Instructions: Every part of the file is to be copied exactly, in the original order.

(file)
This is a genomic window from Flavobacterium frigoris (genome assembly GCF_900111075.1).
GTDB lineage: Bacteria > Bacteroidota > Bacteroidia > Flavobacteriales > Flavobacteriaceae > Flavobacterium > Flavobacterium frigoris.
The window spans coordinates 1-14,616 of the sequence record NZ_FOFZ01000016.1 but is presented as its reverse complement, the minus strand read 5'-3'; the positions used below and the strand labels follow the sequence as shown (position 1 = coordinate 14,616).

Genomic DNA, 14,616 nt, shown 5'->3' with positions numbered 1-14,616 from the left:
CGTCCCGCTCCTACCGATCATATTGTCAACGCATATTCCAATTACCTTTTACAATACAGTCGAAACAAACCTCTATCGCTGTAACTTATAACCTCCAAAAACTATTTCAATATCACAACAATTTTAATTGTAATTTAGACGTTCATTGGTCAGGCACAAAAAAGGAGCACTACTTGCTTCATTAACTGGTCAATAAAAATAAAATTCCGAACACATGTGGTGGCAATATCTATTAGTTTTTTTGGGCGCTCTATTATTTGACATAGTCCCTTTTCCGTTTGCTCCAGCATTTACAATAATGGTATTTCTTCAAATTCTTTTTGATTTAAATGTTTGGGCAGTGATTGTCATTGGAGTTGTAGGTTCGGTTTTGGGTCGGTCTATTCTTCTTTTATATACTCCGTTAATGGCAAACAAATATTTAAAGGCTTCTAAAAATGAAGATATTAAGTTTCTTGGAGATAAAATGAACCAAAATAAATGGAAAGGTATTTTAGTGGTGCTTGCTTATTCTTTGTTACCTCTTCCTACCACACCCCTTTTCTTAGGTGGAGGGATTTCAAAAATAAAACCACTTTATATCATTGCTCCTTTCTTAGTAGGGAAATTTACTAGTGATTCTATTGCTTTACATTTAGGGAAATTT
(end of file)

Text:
This is a genomic window from Flavobacterium frigoris (genome assembly GCF_900111075.1).
GTDB lineage: Bacteria > Bacteroidota > Bacteroidia > Flavobacteriales > Flavobacteriaceae > Flavobacterium > Flavobacterium frigoris.
The window spans coordinates 1-14,616 of the sequence record NZ_FOFZ01000016.1 but is presented as its reverse complement, the minus strand read 5'-3'; the positions used below and the strand labels follow the sequence as shown (position 1 = coordinate 14,616).

Genomic DNA, 14,616 nt, shown 5'->3' with positions numbered 1-14,616 from the left:
CGTCCCGCTCCTACCGATCATATTGTCAACGCATATTCCAATTACCTTTTACAATACAGTCGAAACAAACCTCTATCGCTGTAACTTATAACCTCCAAAAACTATTTCAATATCACAACAATTTTAATTGTAATTTAGACGTTCATTGGTCAGGCACAAAAAAGGAGCACTACTTGCTTCATTAACTGGTCAATAAAAATAAAATTCCGAACACATGTGGTGGCAATATCTATTAGTTTTTTTGGGCGCTCTATTATTTGACATAGTCCCTTTTCCGTTTGCTCCAGCATTTACAATAATGGTATTTCTTCAAATTCTTTTTGATTTAAATGTTTGGGCAGTGATTGTCATTGGAGTTGTAGGTTCGGTTTTGGGTCGGTCTATTCTTCTTTTATATACTCCGTTAATGGCAAACAAATATTTAAAGGCTTCTAAAAATGAAGATATTAAGTTTCTTGGAGATAAAATGAACCAAAATAAATGGAAAGGTATTTTAGTGGTGCTTGCTTATTCTTTGTTACCTCTTCCTACCACACCCCTTTTCTTAGGTGGAGGGATTTCAAAAATAAAACCACTTTATATCATTGCTCCTTTCTTAGTAGGGAAATTTACTAGTGATTCTATTGCTTTACATTTAGGGAAATTT